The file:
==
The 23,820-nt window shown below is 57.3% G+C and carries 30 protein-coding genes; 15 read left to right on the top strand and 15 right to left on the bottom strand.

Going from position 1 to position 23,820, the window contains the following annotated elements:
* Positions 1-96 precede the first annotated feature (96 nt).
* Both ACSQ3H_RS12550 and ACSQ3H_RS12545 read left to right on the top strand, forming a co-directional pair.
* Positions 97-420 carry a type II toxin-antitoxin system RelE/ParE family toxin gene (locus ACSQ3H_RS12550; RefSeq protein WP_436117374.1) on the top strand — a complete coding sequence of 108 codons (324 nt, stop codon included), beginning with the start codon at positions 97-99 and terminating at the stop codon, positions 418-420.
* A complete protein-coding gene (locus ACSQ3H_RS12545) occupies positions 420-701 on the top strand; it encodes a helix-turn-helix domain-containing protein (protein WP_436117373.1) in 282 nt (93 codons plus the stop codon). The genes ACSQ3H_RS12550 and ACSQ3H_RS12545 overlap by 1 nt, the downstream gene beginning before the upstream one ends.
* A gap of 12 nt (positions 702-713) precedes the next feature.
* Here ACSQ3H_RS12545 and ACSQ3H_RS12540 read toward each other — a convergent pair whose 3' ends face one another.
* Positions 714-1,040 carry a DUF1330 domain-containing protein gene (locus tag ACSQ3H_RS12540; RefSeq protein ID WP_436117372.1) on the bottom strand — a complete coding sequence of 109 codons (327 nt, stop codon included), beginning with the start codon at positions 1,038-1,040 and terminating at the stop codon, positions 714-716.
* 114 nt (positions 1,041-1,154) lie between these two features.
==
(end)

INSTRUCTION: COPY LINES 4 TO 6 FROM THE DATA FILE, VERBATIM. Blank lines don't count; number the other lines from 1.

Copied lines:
* Both ACSQ3H_RS12550 and ACSQ3H_RS12545 read left to right on the top strand, forming a co-directional pair.
* Positions 97-420 carry a type II toxin-antitoxin system RelE/ParE family toxin gene (locus ACSQ3H_RS12550; RefSeq protein WP_436117374.1) on the top strand — a complete coding sequence of 108 codons (324 nt, stop codon included), beginning with the start codon at positions 97-99 and terminating at the stop codon, positions 418-420.
* A complete protein-coding gene (locus ACSQ3H_RS12545) occupies positions 420-701 on the top strand; it encodes a helix-turn-helix domain-containing protein (protein WP_436117373.1) in 282 nt (93 codons plus the stop codon). The genes ACSQ3H_RS12550 and ACSQ3H_RS12545 overlap by 1 nt, the downstream gene beginning before the upstream one ends.